US House Republicans to Seek Sanctions on Turkey Over Kurd Offensive

October 11, 2019 Updated: October 11, 2019

WASHINGTON—Twenty-nine of President Donald Trump’s fellow Republicans in the U.S. House of Representatives announced on Oct. 10 they would introduce legislation to impose sanctions against Turkey, underscoring lawmakers’ unhappiness about its assault on Kurdish forces in Syria.

Shortly after the Turkish operation inside Syria had started,a convoy of Turkish forces vehicles is driven through the town of Akcakale, Sanliurfa province, southeastern Turkey, at the border between Turkey and Syria, on Oct. 9, 2019. Turkey launched a military operation Wednesday against Kurdish fighters in northeastern Syria after U.S. forces pulled back from the area, with a series of airstrikes hitting a town on Syria’s northern border.(Lefteris Pitarakis/AP Photo)

A day after Republicans and Democrats announced similar legislation in the Senate, the lawmakers—including Republican Leader Kevin McCarthy, Republican Whip Steve Scalise, and other party leaders—said they wanted a strong response to Ankara’s aggression.

“President (Recep Tayyip) Erdogan and his regime must face serious consequences for mercilessly attacking our Kurdish allies in northern Syria,” Republican Representative Liz Cheney, chairwoman of the House Republican Conference, said in a statement.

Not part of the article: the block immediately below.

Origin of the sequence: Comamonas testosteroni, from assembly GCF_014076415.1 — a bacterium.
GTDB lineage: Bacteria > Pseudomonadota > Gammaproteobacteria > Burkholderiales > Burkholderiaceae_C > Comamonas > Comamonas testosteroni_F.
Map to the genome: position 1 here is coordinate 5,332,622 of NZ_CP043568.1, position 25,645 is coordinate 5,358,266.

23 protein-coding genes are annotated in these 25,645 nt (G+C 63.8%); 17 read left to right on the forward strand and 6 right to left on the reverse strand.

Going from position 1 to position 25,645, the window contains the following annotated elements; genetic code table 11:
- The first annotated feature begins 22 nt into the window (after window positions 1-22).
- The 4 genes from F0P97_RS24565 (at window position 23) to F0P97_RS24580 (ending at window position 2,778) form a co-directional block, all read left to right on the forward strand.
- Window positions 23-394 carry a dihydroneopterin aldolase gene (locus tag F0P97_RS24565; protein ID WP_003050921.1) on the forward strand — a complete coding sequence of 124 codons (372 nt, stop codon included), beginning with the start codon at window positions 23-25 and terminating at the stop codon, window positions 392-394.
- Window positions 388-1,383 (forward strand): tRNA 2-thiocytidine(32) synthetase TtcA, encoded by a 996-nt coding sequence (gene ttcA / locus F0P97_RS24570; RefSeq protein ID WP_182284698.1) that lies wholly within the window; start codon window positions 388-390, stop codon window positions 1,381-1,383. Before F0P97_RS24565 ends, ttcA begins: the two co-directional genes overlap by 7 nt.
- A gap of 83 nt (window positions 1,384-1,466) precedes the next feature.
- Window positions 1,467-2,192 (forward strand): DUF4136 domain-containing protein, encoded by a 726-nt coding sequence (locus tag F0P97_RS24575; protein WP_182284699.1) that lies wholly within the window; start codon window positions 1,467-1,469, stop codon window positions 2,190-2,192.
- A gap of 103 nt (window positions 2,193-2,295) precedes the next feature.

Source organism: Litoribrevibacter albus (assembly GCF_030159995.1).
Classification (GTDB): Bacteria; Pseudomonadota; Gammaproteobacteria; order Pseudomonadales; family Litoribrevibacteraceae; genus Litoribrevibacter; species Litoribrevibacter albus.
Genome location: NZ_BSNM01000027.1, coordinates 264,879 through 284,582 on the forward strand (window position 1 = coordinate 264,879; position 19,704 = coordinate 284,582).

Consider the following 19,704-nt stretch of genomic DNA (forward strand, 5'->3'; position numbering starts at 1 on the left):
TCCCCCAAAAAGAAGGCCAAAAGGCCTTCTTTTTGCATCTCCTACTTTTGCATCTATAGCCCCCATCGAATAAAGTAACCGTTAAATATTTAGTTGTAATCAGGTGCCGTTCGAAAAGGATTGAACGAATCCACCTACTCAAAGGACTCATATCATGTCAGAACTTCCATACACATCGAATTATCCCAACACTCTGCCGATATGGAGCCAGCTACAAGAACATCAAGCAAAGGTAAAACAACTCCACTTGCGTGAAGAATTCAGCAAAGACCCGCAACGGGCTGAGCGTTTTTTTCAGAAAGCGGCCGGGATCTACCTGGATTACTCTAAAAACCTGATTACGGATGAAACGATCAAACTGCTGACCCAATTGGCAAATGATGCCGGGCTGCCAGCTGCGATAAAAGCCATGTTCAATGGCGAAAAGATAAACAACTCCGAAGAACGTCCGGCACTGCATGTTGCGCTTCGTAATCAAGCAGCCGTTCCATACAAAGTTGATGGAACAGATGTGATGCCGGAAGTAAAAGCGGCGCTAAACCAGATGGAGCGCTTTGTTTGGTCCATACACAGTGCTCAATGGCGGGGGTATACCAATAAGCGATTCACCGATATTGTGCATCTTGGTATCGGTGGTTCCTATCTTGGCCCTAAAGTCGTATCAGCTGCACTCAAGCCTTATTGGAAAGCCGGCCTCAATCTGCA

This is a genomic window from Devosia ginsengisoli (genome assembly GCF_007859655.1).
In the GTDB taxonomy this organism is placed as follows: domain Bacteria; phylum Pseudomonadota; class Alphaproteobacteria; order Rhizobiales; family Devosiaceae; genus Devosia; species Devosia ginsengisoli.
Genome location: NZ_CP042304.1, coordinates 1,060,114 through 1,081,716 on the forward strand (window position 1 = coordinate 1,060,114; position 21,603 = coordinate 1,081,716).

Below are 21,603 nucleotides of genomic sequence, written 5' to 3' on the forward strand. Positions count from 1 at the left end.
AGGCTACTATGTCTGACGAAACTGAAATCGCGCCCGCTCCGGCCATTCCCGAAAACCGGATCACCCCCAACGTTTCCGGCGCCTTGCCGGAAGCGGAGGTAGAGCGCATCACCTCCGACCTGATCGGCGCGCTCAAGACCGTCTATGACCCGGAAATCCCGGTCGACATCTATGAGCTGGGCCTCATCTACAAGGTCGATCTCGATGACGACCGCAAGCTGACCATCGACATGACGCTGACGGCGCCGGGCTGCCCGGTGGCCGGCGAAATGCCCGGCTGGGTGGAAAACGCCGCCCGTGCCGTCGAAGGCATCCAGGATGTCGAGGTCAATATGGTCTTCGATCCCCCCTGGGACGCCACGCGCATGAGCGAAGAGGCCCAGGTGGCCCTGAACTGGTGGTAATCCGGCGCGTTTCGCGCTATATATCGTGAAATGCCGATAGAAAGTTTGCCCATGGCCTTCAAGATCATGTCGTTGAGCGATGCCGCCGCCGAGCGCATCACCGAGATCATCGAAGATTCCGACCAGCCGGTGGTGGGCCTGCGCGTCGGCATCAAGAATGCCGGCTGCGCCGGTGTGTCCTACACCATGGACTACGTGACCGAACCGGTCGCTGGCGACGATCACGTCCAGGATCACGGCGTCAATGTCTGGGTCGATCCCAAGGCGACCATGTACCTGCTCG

It was not immediately clear how the legislation would fare in the House of Representatives, which is controlled by Democrats.

On Sunday, Trump said he was withdrawing U.S. forces from northeastern Syria, clearing the way for Turkey to launch an assault across the border.

turkey offensive in syria on kurds
Smoke rises from the Syrian town of Tal Abyad after Turkish bombingson the border near Akcakale in the Sanliurfa province on Oct.9, 2019. Turkey launched an assault on Kurdish forces in northern Syria with air strikes and artillery fire reported along the border. (BULENT KILIC/AFP via Getty Images)

Turkey began the offensive quickly, pounding Kurdish militias, who recently were fighting alongside U.S. forces against the ISIS terrorist group, on Wednesday and Thursday, killing dozens and forcing many thousands of people to flee.

In a rare break from Trump, some of his fellow Republicans have sharply criticized the president’s decision.

Senator Lindsey Graham, a co-sponsor of the Senate sanctions package announced on Wednesday, said it was made “completely against everybody else’s advice.”

The House Republicans behind Thursday’s announcements stressed that their intention was to strike back at Ankara in statements that did not criticize Trump.

Reporting by Patricia Zengerle; Editing by Leslie Adler and Cynthia Osterman

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